SAN FRANCISCO — Facebook says it has changed some of the procedures behind its Trending Topics section on Monday, after a news report alleging it suppressed conservative news prompted a US Congressional demand for more transparency.
The social media giant said an internal probe showed no evidence of political bias in the selection of news stories for Trending Topics, a feature that is separate from the main ‘news feed’ where most Facebook users get their news.
But the company said in a blogpost that it was introducing several changes, including elimination of a top-10 list of approved websites, more training and clearer guidelines to help human editors avoid ideological or political bias, and more robust review procedures.
Earlier this month, a former Facebook contractor had accused the company’s editors of deliberately suppressing conservative news. The allegations were reported by technology news website Gizmodo, which did not identify the ex-contractor.
The report led Republican senator John Thune to write a letter demanding that the company explain how it selects news articles for its Trending Topics list. He gave a deadline of May 24.
“Any attempt by a neutral and inclusive social media platform to censor or manipulate political discussion is an abuse of trust and inconsistent with the values of an open internet,” he said.
Two days after Thune’s letter, Facebook published a lengthy blogpost detailing how Trending Topics works even though it rarely discloses such practices.
Previously, it had never discussed the inner workings of the feature, which displays topics and news articles in the top right-hand corner of the desktop homepage for its more than 1.6 billion users.
Facebook said its investigation showed that conservative and liberal topics were approved as trending topics at nearly identical rates.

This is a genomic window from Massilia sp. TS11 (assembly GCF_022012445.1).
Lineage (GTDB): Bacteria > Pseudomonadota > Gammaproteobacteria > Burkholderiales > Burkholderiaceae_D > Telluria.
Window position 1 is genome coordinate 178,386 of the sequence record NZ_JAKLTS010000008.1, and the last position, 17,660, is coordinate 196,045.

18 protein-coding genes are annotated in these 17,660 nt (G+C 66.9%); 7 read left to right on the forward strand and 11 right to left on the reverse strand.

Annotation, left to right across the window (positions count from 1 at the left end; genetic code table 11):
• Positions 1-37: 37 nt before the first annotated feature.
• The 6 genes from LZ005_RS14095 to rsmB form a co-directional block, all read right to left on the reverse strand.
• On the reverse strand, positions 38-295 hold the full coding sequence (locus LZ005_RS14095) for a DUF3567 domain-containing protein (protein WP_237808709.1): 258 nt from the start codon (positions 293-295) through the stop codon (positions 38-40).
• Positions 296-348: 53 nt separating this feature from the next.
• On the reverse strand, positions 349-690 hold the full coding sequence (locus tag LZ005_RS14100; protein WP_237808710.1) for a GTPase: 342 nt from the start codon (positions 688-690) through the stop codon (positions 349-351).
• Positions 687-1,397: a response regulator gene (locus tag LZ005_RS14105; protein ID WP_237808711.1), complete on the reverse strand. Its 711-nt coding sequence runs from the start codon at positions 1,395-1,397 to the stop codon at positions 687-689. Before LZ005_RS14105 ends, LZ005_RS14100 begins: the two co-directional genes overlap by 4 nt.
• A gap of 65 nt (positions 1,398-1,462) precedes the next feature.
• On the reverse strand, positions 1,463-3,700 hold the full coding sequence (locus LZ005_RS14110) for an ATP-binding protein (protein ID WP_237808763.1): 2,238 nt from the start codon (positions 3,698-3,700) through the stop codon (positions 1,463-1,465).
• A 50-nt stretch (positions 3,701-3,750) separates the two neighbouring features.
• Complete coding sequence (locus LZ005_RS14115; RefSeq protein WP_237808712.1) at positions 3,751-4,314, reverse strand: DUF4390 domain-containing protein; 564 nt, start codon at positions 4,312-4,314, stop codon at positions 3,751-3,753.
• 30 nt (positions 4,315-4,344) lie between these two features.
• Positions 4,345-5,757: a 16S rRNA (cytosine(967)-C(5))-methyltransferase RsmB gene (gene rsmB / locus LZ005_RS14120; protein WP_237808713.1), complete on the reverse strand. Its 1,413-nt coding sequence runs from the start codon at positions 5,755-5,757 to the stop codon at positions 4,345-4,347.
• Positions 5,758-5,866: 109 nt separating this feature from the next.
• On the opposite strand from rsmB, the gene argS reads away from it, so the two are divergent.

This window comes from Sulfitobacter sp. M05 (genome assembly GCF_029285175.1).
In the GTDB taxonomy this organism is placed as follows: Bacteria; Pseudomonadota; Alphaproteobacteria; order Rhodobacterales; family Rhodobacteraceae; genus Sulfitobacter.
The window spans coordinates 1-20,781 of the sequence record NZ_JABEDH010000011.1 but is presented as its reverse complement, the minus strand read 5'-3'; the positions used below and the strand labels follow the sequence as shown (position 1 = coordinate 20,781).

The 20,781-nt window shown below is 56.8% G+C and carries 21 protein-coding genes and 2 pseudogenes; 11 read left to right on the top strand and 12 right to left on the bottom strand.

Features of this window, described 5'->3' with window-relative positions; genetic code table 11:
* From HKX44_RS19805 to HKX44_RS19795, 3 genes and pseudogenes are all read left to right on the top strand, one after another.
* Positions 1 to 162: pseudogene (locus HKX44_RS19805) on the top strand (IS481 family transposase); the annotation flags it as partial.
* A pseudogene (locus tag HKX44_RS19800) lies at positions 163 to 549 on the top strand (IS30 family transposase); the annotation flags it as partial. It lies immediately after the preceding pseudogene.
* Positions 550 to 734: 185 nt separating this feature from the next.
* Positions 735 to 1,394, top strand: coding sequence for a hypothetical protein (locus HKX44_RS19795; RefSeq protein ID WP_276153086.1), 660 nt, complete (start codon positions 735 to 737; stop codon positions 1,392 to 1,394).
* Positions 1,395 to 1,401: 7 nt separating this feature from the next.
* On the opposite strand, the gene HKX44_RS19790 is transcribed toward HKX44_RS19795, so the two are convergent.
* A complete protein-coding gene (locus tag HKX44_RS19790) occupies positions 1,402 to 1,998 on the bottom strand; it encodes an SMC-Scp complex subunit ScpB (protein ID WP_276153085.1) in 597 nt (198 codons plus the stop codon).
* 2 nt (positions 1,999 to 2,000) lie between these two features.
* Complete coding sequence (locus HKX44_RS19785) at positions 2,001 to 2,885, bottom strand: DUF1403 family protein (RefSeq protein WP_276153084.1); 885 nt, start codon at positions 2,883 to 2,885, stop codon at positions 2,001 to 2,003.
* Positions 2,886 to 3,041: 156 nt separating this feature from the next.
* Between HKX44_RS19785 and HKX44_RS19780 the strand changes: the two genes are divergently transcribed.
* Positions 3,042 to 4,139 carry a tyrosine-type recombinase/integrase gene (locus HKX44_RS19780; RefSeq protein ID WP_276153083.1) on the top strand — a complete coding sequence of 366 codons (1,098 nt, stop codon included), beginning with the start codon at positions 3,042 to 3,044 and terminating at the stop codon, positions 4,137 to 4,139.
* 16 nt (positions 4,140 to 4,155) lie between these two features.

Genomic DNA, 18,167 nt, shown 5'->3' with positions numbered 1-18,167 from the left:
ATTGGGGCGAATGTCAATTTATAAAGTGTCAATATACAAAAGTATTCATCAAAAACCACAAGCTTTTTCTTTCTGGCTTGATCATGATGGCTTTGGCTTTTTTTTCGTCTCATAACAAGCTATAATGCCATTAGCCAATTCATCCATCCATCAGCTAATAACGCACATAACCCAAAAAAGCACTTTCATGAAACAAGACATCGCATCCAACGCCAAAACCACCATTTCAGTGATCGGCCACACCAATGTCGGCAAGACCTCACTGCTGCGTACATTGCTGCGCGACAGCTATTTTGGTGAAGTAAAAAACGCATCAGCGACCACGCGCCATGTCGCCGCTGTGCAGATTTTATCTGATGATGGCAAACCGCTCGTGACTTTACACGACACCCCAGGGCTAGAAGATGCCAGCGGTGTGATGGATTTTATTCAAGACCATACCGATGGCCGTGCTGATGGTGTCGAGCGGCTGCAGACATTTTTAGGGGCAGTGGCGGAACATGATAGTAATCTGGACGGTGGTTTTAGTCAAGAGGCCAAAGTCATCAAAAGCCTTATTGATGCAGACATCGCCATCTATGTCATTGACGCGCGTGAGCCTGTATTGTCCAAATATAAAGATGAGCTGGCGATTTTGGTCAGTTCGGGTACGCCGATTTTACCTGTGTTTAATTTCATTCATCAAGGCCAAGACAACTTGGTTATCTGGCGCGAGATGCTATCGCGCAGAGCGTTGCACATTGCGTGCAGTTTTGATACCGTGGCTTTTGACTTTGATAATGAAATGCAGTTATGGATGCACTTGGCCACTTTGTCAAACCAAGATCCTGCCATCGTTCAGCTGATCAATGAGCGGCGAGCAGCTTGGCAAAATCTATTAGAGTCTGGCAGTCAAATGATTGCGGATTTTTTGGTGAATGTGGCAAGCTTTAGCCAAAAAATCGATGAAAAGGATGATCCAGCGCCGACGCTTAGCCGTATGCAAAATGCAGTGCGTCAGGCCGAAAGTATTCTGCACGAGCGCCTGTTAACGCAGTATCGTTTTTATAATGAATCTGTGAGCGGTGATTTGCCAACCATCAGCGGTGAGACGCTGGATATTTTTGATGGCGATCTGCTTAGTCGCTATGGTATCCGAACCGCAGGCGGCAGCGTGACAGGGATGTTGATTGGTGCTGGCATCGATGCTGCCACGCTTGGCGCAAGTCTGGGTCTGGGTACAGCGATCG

It said it was unable to substantiate any allegations of politically motivated suppression of particular subjects or sources.
However, it did not rule out human error in selecting topics.
“Our investigation could not fully exclude the possibility of isolated improper actions or unintentional bias in the implementation of our guidelines or policies,” Facebook’s general counsel Colin Stretch said.
CCTV cameras lying idle
BETRAWATI— The CCTV cameras installed at main market area and road side of Bidur Municipality in Nuwakot are lying idle.
As many as 25 sets of CCTV which were installed on the initiative of Nuwakot Chamber of Commerce and Industry are now dysfunctional.
The cameras were set up at the cost of Rs 3.5 million. The concerned side has not paid any attention to repair the cameras in the public which were helpful in maintaining security in the areas.
Right now almost all the CCTVs installed in the public places are not in functioning condition, said Basanta Kunwar, Superintendant of Police.
The cameras were installed a year ago in collaboration among the Nuwakot District Development Committee, Bidur Municipality, different banks and financial institutions.Follow @gorkhapost